Scientists have carried out a transplant of memory between the living beings


A team successfully transplanted memories by transferring a form of genetic information called RNA from one snail into another. By repeatedly shocking the snail's tail, the animal learns to stay in that defensive position when touched on the siphon, even weeks after the shocks end. After that, they injected it into some marine snails that had not received the shocks.

The research that was published in the Journal eNeuro can now provide better ideas about the search for the physical basis of memory.

RNA, or ribonucleic acid, is a molecule present in virtually all organisms that acts as a biological messenger, carrying instructions from our genes to the rest of the cell.

The second group then received the shocks and the snails contracted for only about two seconds.

They then extracted RNA from the gastropods and injected them into a group of untrained snails, who behaved in a similar manner to the shocked animals by displaying a defensive contraction that lasted an average of about 40 seconds.

The shocked snails had been "sensitised" to the stimulus.

The RNA in the trained snail was used to create an engram - the elusive substrate of memory - by sensitising them with tail simulation that triggers an involuntary defensive reflex.

Professor David Glanzman, renowned author from the University of California, Los Angeles says that the result was as though they had transferred the memory itself from one snail to the other.

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"These are marine snails and when they are alarmed they release a handsome purple ink to hide themselves from predators". The team found that the snail synapses built to "store" a memory weren't necessarily the synapses that were removed from the neural circuits in the memory-erasing experiments.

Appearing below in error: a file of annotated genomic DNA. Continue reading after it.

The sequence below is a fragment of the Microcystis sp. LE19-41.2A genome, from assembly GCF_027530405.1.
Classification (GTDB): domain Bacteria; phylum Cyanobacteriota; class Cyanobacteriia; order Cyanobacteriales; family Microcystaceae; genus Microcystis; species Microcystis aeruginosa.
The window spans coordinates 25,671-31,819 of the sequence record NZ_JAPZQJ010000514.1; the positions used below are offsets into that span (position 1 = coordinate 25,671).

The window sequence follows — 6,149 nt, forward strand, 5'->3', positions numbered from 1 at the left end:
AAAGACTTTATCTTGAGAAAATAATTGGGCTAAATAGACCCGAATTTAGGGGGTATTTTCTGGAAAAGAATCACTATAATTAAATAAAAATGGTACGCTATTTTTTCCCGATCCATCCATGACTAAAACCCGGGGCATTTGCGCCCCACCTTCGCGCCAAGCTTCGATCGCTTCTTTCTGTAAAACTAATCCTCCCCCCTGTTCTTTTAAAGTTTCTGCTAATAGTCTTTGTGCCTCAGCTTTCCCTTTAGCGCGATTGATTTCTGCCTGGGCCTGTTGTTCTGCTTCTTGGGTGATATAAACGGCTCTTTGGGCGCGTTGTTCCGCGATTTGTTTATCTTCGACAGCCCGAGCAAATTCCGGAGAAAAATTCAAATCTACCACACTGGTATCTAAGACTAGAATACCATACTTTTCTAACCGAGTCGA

The current favoured theory among neuroscientists, however, is that long-term memories are encoded in synapses - the functional interfaces between neurons through which electrical or chemical signals pass.

"If memories were stored at synapses, there is no way our experiment would have worked", said Glanzman, who added that the marine snail is an excellent model for studying the brain and memory.

The trained RNA also increased the excitability of cultured sensory neurons, obtained from untrained animals, which control this reflex all of which raises the possibility that RNA could be used to modify memory in other organisms, including us. It is now understood to have other important functions besides protein coding, including regulation of a variety of cellular processes involved in development and disease.

Yes, sea snails may have 20,000 neurons - a paltry sum compared to humans' 100 billion.

"I think in the not-too-distant future, we could potentially use RNA to ameliorate the effects of Alzheimer's disease or post-traumatic stress disorder", he said.

When asked if this process would be conducive to the transplant of memories laid down through life experiences, Prof Glanzman was uncertain, but he expressed optimism that the greater understanding of memory storage would lead to a greater opportunity to explore different aspects of memory.